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Holder, Gates Oppose Congressional Ban On Terror Trials

February 26, 2010 - by Eric Naing

The heads of the Pentagon and the Justice Department have urged House leaders to reject any legislation preventing the government from prosecuting alleged terrorists in civilian courts or military commissions.

As I mentioned earlier, a bipartisan coalition of Republicans and conservative Democrats are pushing a House (H.R.4556) and Senate bill (S.2977) that would prevent government dollars from being spent on civilian trials for five alleged 9/11 co-conspirators including Khalid Sheikh Mohammed.

Defense Secretary Robert Gates and Attorney General Eric Holder sent a letter yesterday to House Speaker Nancy Pelosi [D, CA-8] and House Republican leader John Boehner [R, OH-8] saying that such action is unnecessary since numerous terrorists have already been tried in both civilian and military courts with implicit Congressional approval.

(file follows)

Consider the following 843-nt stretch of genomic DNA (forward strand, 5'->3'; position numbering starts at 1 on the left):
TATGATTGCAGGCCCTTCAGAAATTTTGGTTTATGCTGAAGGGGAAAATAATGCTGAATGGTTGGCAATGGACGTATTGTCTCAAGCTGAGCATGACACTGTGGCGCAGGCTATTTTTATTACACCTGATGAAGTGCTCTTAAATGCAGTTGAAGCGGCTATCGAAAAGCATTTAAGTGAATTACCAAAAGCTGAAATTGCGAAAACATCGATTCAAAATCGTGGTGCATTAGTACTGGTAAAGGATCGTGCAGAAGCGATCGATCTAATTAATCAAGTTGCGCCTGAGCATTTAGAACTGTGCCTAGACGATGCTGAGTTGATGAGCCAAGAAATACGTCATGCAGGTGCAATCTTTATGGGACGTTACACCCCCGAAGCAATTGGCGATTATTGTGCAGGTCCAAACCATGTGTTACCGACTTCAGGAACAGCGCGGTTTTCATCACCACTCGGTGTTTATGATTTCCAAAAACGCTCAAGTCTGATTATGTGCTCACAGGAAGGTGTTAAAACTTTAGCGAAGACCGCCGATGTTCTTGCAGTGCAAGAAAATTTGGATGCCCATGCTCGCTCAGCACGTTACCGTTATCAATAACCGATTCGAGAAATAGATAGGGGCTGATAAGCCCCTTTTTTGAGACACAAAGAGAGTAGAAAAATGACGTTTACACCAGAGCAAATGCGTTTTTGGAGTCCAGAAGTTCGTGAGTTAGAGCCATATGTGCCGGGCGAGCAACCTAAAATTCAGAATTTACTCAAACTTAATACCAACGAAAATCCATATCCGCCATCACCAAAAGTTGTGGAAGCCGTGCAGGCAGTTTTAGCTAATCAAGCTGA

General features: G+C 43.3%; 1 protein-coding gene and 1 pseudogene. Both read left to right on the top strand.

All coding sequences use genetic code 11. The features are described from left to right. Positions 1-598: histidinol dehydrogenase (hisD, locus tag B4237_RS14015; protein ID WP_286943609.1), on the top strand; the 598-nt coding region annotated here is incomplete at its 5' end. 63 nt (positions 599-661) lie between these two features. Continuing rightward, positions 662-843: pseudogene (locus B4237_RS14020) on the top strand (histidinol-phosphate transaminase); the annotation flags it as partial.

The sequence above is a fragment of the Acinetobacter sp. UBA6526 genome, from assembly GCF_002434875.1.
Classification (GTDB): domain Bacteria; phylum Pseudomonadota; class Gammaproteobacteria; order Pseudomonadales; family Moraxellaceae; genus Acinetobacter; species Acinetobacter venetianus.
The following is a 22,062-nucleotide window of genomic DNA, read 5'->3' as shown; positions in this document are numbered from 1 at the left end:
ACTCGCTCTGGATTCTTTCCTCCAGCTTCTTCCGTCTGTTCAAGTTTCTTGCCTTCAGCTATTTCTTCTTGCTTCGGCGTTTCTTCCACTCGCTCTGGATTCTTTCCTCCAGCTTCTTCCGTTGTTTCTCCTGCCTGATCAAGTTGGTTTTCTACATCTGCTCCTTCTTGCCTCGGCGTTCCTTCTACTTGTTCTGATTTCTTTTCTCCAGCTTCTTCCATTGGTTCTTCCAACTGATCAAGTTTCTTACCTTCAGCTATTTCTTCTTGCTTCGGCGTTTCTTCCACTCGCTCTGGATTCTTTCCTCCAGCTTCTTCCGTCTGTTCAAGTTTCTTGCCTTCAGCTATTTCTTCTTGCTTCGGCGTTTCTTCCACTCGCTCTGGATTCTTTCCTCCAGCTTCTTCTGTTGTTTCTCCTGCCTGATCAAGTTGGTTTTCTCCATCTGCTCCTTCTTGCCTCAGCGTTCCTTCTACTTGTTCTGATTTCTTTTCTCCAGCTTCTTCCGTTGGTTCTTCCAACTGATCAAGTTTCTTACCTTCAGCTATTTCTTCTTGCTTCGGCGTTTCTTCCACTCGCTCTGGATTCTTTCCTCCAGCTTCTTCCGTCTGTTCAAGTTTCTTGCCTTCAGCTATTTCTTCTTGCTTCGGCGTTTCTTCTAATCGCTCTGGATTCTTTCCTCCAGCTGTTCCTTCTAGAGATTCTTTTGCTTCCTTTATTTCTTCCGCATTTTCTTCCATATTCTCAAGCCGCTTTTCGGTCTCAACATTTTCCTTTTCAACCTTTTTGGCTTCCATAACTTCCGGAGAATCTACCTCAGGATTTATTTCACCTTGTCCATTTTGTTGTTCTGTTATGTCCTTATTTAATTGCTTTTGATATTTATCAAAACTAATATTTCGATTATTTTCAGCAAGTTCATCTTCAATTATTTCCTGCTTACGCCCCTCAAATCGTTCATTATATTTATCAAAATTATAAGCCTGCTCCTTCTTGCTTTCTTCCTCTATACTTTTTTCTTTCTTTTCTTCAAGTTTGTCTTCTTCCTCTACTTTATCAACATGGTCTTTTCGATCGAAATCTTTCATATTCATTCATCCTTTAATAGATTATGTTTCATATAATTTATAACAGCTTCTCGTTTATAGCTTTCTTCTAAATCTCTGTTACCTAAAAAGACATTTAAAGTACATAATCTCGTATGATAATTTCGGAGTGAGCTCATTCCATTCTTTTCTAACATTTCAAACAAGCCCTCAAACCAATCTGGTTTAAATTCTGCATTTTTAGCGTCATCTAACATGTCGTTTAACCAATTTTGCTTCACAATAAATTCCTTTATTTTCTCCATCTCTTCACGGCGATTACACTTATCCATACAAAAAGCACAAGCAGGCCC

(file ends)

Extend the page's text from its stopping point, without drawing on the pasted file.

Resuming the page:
They also argue that the legislation would be an unprecedented infringement on the powers and duties of their two departments:

The exercise of prosecutorial discretion has always been and should remain an Executive branch function. We believe it would be unwise and would set a dangerous precedent for Congress to restrict the discretion of our Departments to carry out specific terrorism prosecutions.

Indeed, we have been unable to identify any precedent in the history of our nation in which Congress has intervened in such a manner to prohibit the prosecution of particular persons or crimes.

Greg Sargent has the letter, which you can read here.

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